The Champions League’s return last week reminded how good watching the world’s premier club competition can be. Cristiano Ronaldo’s unquenchable craving for goals no matter how ugly they might look, Pep Guardiola’s Manchester City putting Basel to the sword, Liverpool pulverising Porto and Tottenham’s comeback at Juventus confirmed once again that the knockouts are when the tournament jerks to life.
And still to come: Chelsea v Barcelona and the return of Bayern Munich, Roma and Manchester United. Missing, though, will be the team that energised last year’s competition with performances of attacking brilliance and what appeared to be limitless potential. Monaco’s wealth of young talent reminded of mid-1990s Ajax, early-1990s Manchester United and in French football terms, the 1994-5 Nantes double-winning team that included Christian Karambeu and Claude Makelele.
But Monaco, France’s champions, could not even extend their participation in this season’s European football beyond December, finishing bottom of a group containing Besiktas, Porto and RB Leipzig.
That Monaco could not repeat last year’s heroics is little surprise considering that they have had to live without Benjamin Mendy, Bernardo Silva, Tiemoué Bakayoko and Kylian Mbappe. The first two are at Manchester City, the third Chelsea, while Mbappe is on an FFP-swerving “loan” at Paris Saint-Germain.
Once PSG pay the £166m they owe for Mbappe, Monaco will have banked £330m in fees from last summer. It might have pushed way beyond £400m had Thomas Lemar not decided to turn down an £92m move to Arsenal on August 31. Last summer’s arrivals of Stefan Jovetic, Rachid Ghezzal, Keita Balde Diao and Adama Diakhaby reduced net transfer profit to a mere £266m, a sum upped by January’s £19m sale of Guido Carrillo to Southampton.
Manager Leonardo Jardim never got to see his team of all the talents mature, or even get a second series. He lost the chemistry that took Manchester City apart in last year’s round of 16, in a first leg in which losing 5-3 proved they could puncture Pep Guardiola’s defence and then in the return, a 3-1 win in the Stade Louis II in which Mbappe brought out John Stones and Aleksandar Kolarov in hives.
A year on, life beyond the Principality has not been easy for those who departed. Unfamiliar surroundings can stymie development, as that 1990s Ajax generation found. Patrick Kluivert misfired at AC Milan, as did Edgar Davids. Clarence Seedorf chose a free transfer to Sampdoria and it took a move to Real Madrid for him to flourish.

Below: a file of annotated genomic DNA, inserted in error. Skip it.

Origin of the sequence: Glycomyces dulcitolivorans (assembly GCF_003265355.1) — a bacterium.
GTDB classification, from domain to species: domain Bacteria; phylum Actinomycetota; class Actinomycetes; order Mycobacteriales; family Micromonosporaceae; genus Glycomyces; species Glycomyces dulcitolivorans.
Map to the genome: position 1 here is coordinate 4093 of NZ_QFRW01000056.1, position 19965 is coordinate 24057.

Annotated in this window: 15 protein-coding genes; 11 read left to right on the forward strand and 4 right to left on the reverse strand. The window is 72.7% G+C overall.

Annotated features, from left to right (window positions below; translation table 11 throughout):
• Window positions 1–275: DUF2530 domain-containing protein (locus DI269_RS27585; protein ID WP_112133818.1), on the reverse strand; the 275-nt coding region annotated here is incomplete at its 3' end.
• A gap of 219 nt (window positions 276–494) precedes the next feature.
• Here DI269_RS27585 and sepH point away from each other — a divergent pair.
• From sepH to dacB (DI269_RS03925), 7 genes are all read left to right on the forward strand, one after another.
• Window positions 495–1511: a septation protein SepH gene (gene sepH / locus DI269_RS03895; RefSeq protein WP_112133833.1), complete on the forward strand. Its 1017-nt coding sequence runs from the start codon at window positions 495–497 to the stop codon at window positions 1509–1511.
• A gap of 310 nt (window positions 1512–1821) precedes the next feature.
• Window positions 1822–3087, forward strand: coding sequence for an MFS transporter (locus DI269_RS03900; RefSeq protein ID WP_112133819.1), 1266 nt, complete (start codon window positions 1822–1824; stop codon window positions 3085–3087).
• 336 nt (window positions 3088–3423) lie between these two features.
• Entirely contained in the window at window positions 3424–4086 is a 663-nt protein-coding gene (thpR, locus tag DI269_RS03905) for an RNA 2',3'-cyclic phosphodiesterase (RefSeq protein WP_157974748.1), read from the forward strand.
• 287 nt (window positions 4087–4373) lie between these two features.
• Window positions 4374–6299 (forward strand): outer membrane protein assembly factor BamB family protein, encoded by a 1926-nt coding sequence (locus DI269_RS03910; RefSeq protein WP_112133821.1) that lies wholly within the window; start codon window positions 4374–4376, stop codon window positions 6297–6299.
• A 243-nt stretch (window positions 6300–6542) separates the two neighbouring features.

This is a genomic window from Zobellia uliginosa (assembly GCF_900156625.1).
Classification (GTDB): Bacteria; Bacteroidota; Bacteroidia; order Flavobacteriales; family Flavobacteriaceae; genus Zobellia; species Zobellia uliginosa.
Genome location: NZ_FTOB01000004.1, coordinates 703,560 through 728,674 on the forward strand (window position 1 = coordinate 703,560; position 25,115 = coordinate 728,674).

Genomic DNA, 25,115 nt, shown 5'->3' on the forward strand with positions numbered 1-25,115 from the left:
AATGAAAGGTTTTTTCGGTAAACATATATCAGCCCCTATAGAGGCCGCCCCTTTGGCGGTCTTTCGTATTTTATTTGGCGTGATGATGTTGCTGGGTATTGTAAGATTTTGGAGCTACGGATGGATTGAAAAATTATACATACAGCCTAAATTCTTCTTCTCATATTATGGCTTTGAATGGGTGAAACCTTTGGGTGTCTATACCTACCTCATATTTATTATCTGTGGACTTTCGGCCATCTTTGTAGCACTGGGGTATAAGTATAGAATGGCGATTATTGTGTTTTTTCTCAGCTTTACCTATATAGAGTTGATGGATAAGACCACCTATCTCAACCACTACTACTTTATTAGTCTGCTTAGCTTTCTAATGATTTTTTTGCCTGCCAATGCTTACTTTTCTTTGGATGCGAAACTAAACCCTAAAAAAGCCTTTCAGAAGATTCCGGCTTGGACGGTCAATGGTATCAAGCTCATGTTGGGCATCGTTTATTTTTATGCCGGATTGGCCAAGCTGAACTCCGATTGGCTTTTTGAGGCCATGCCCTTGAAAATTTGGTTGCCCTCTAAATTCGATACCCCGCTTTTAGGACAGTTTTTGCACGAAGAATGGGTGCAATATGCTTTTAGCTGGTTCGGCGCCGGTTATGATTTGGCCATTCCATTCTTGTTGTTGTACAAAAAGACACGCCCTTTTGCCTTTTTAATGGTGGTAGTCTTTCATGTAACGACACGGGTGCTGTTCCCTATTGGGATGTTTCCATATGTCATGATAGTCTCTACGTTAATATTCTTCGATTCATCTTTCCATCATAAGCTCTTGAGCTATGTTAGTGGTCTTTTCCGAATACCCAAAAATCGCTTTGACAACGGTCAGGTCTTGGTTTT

It was Bakayoko’s headed goal, Monaco’s third, that killed City in that second leg. That night, and his performances against Borussia Dortmund in the quarter-finals made the Frenchman look something approaching the complete box-to-box midfielder, coupling skill with athleticism.
Swapping in Bakayoko for Nemanja Matic at Chelsea, and for the same £40m fee the Serb was sold to Manchester United, looked an upgrade. Amid Antonio Conte’s grumblings about Chelsea’s transfer policies, he expressed approval of the Frenchman’s arrival but has recently been forced to defend someone whose touch and confidence have utterly deserted him.
“To arrive in this league and adapt very quickly is not simple,” said Conte of a player whose lack of fitness ahead of Barcelona received a social media shrug from Chelsea fans who once sang his name to the tune of Earth, Wind and Fire’s September but now refer to “Bakajokeo”.
Bernardo Silva, meanwhile, who was sensational in Monaco’s meetings with City last season, has been on the fringes of Guardiola’s all-conquering team. In that, with Kevin de Bruyne imperious and David Silva a club legend, there is no disgrace but even when the elder Silva has been absent with injury, the Portuguese has not played in his preferred playmaking position, instead playing on the flank in the absence of Leroy Sane. Had Riyad Mahrez got his wish and joined City in January, Silva would have enjoyed even fewer starts than the nine in the league he has received so far.
Silva is having to wait his turn, and so, and far more frustratingly, is Mendy as he recovers from a ruptured cruciate ligament problem, his role in City’s sensational season reduced to leading the banter from his Twitter account, and the madcap touchline run he made in a knee brace to celebrate Raheem Sterling’s winner against Southampton in November.
And then there is Mbappe, a player whose performances last spring brought positive comparison with another 1990s hero in Brazil’s Ronaldo. At times this season, Mbappe has outshone Neymar, specifically during the 3-0 dissolution of Bayern Munich that precipitated Carlo Ancelotti’s sacking, but the sight of him parked in heavy traffic on the wing during last week’s 3-1 PSG defeat at Real Madrid felt reductive.
At 19, time and perhaps even the second leg next month in Paris will grant Mbappe the chances to meet his towering potential but when catching him amid the PSG conglomerate, it is tempting to remember him amid his old Monaco mates, and mourn a team that was cashed in before it could ever grow.